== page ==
Victoria Taylor, senior heart health dietician at the British Heart Foundation, said UK voluntary measures by the food industry had achieved significant reductions in the amount of trans-fats in food.
“This is good progress but we still need to do more to make sure that the industrially produced trans-fats don’t creep back into our nation’s diets.”
Barbara Gallani, director of food safety and science at the Food and Drink Federation, said: “We agree that it is important to maintain a healthily balanced diet in which trans-fats are consumed within the safe levels recommended by the FSA and that is why artificial trans-fats have been virtually eliminated from processed foods in the UK.”
March 29, 2010
By E. Huff
A British heart surgeon has issued a call for a ban on butter, citing excessive consumption of saturated fats which he believes has rapidly increased the number of heart disease cases in the Great Britain. Dr. Shyam Kolvekar expressed concern that people as young as 30 years old are now getting heart bypass surgery, an issue that he believes could be remedied by switching from butter to margarine or other “healthy” spreads.
Roughly 90 percent of British children eat too much saturated fat according to a U.K. diet survey. Eighty-eight percent of adult men and 83 percent of adult women also consume too much, averaging 20 percent over the recommended maximum. Some researchers believe that saturated fat contributes to high cholesterol and artery blockage.
Dr. Kolvekar’s plea against using butter comes at the same time that other British health organizations are calling for a ban on trans-fats. Margarine, one of Dr. Kolvekar’s recommended alternatives to butter, is most often comprised of trans-fatty hydrogenated oils which are linked to the very same diseases that he believes are being caused by butter.
Nevertheless, Dr. Kolvekar believes that banning butter would reduce average daily fat intake by at least eight grams. Since buttered toast is a British breakfast staple, he is promoting the use of alternative spreads to replace butter. He also suggests avoiding foods like cheese and red meat which stay solid at room temperature.
According to Dr. Kolvekar and others, simple dietary changes can go a long way in preventing some of the serious diseases that he believes are caused by saturated fat. The Guideline Daily Amount (GDA) of saturated fat in the U.K. is 30 grams for men and 20 grams for women and exceeding these levels is relatively easy. Simple changes like drinking reduced fat milk and skipping the butter can help people to stay below these levels.
Not all studies point to saturated fat as the culprit in heart disease, however. Trans-fats are known to wreak havoc on the body, leading to high cholesterol, heart disease, diabetes and other serious problems. This is why several countries including Canada and Switzerland have banned trans-fats from food.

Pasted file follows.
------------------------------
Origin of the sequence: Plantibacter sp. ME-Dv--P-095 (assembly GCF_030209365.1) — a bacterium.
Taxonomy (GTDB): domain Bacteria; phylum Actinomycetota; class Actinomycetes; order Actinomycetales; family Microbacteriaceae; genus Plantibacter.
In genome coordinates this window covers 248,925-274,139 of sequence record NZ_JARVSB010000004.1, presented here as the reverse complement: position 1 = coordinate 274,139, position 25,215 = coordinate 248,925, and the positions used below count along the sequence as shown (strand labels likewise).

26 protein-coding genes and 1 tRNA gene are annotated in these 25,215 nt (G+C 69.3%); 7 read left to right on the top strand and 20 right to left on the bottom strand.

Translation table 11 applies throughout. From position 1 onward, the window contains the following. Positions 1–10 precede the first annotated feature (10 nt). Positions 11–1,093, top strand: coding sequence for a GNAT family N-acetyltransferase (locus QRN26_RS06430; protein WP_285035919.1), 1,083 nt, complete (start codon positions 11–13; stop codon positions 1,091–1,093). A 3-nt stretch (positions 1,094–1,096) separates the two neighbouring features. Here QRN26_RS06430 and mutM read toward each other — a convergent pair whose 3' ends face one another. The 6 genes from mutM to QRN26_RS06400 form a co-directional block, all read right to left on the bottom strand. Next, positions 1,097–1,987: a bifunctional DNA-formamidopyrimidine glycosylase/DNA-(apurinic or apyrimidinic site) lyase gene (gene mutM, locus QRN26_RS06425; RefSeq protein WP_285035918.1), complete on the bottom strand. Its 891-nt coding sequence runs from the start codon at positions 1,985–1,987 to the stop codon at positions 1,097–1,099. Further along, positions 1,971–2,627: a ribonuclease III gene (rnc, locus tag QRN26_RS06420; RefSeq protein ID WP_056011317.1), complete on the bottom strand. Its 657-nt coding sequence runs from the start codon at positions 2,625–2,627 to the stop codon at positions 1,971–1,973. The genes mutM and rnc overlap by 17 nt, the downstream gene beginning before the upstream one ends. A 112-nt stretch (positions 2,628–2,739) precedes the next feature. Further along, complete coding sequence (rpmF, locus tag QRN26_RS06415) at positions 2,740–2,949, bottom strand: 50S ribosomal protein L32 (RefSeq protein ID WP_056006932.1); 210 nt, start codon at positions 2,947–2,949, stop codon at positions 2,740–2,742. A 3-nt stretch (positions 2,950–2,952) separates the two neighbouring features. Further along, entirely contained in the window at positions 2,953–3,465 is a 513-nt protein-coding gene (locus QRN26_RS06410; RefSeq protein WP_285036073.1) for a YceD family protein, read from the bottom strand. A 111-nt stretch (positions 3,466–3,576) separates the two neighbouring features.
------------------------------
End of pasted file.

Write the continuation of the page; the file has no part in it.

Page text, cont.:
Not all saturated fats are harmful, either: some studies indicate that certain saturated fats are necessary in order to maintain health. High rates of heart disease were not common until refined, hydrogenated oils came on the scene, indicating that these artificial food additives are to blame.
March 11, 2010
By Arun Kristian Das
Some New York City chefs and restaurant owners are taking aim at a bill introduced in the New York Legislature that, if passed, would ban the use of salt in restaurant cooking.
“No owner or operator of a restaurant in this state shall use salt in any form in the preparation of any food for consumption by customers of such restaurant, including food prepared to be consumed on the premises of such restaurant or off of such premises,” the bill, A. 10129 , states in part.
The legislation, which Assemblyman Felix Ortiz , D-Brooklyn, introduced on March 5, would fine restaurants $1,000 for each violation.
“The consumer needs to make their own health choices. Just as doctors and the occasional visit to a hospital can’t truly control how a person chooses to maintain their health, neither can chefs nor the occasional visit to a restaurant,” said Jeff Nathan, the executive chef and co-owner of Abigael’s on Broadway. “Modifying trans fats and sodium intake needs to be home based for optimal health. Regulating restaurants will not solve this health issue.”
Nathan is part of the group My Food My Choice , which calls itself a coalition of chefs, restaurant owners, and consumers, called the proposed law “absurd” in a press release issued on its Facebook page.
Ortiz has said the salt ban would allow restaurant patrons to decide how salty they want their meals to be.
“In this way, consumers have more control over the amount of sodium they intake, and are given the option to exercise healthier diets and healthier lifestyles,” Ortiz said, according to a Nation’s Restaurant News report.
But many chefs and restaurant owners said they are tired of politicians dictating what they can serve and what people can eat. They have opposed the city’s anti-sodium and anti-transfat campaigns.